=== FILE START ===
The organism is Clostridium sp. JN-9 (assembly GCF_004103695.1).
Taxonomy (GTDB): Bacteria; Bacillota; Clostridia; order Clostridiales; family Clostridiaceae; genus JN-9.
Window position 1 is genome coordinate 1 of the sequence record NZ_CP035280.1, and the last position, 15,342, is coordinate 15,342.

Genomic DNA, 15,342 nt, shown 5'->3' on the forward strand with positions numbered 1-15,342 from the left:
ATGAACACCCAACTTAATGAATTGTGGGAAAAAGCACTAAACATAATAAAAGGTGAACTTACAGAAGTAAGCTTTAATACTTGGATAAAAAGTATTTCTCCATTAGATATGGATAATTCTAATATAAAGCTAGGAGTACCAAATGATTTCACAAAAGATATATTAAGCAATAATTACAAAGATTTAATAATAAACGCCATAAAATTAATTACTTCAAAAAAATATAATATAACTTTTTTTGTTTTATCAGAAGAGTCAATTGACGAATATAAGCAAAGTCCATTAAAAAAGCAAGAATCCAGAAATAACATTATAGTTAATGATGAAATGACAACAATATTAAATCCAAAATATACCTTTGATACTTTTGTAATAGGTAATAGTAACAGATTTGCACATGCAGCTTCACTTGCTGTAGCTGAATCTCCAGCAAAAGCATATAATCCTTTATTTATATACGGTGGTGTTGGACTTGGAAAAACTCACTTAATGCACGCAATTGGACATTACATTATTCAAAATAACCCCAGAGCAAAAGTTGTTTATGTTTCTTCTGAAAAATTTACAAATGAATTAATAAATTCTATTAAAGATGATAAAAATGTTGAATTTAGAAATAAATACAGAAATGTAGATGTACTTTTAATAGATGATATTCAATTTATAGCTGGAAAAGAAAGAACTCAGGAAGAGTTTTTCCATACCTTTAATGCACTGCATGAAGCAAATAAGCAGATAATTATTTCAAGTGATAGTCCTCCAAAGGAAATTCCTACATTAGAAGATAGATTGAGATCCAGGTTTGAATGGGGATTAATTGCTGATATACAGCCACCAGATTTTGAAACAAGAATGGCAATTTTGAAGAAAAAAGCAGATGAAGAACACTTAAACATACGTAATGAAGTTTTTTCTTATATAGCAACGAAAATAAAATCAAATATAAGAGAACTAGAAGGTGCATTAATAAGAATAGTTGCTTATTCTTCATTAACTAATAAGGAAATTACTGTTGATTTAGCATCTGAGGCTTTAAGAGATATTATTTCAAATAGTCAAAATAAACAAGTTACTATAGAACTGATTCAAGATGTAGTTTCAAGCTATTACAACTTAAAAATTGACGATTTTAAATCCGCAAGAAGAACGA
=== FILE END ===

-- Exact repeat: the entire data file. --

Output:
The organism is Clostridium sp. JN-9 (assembly GCF_004103695.1).
Taxonomy (GTDB): Bacteria; Bacillota; Clostridia; order Clostridiales; family Clostridiaceae; genus JN-9.
Window position 1 is genome coordinate 1 of the sequence record NZ_CP035280.1, and the last position, 15,342, is coordinate 15,342.

Genomic DNA, 15,342 nt, shown 5'->3' on the forward strand with positions numbered 1-15,342 from the left:
ATGAACACCCAACTTAATGAATTGTGGGAAAAAGCACTAAACATAATAAAAGGTGAACTTACAGAAGTAAGCTTTAATACTTGGATAAAAAGTATTTCTCCATTAGATATGGATAATTCTAATATAAAGCTAGGAGTACCAAATGATTTCACAAAAGATATATTAAGCAATAATTACAAAGATTTAATAATAAACGCCATAAAATTAATTACTTCAAAAAAATATAATATAACTTTTTTTGTTTTATCAGAAGAGTCAATTGACGAATATAAGCAAAGTCCATTAAAAAAGCAAGAATCCAGAAATAACATTATAGTTAATGATGAAATGACAACAATATTAAATCCAAAATATACCTTTGATACTTTTGTAATAGGTAATAGTAACAGATTTGCACATGCAGCTTCACTTGCTGTAGCTGAATCTCCAGCAAAAGCATATAATCCTTTATTTATATACGGTGGTGTTGGACTTGGAAAAACTCACTTAATGCACGCAATTGGACATTACATTATTCAAAATAACCCCAGAGCAAAAGTTGTTTATGTTTCTTCTGAAAAATTTACAAATGAATTAATAAATTCTATTAAAGATGATAAAAATGTTGAATTTAGAAATAAATACAGAAATGTAGATGTACTTTTAATAGATGATATTCAATTTATAGCTGGAAAAGAAAGAACTCAGGAAGAGTTTTTCCATACCTTTAATGCACTGCATGAAGCAAATAAGCAGATAATTATTTCAAGTGATAGTCCTCCAAAGGAAATTCCTACATTAGAAGATAGATTGAGATCCAGGTTTGAATGGGGATTAATTGCTGATATACAGCCACCAGATTTTGAAACAAGAATGGCAATTTTGAAGAAAAAAGCAGATGAAGAACACTTAAACATACGTAATGAAGTTTTTTCTTATATAGCAACGAAAATAAAATCAAATATAAGAGAACTAGAAGGTGCATTAATAAGAATAGTTGCTTATTCTTCATTAACTAATAAGGAAATTACTGTTGATTTAGCATCTGAGGCTTTAAGAGATATTATTTCAAATAGTCAAAATAAACAAGTTACTATAGAACTGATTCAAGATGTAGTTTCAAGCTATTACAACTTAAAAATTGACGATTTTAAATCCGCAAGAAGAACGA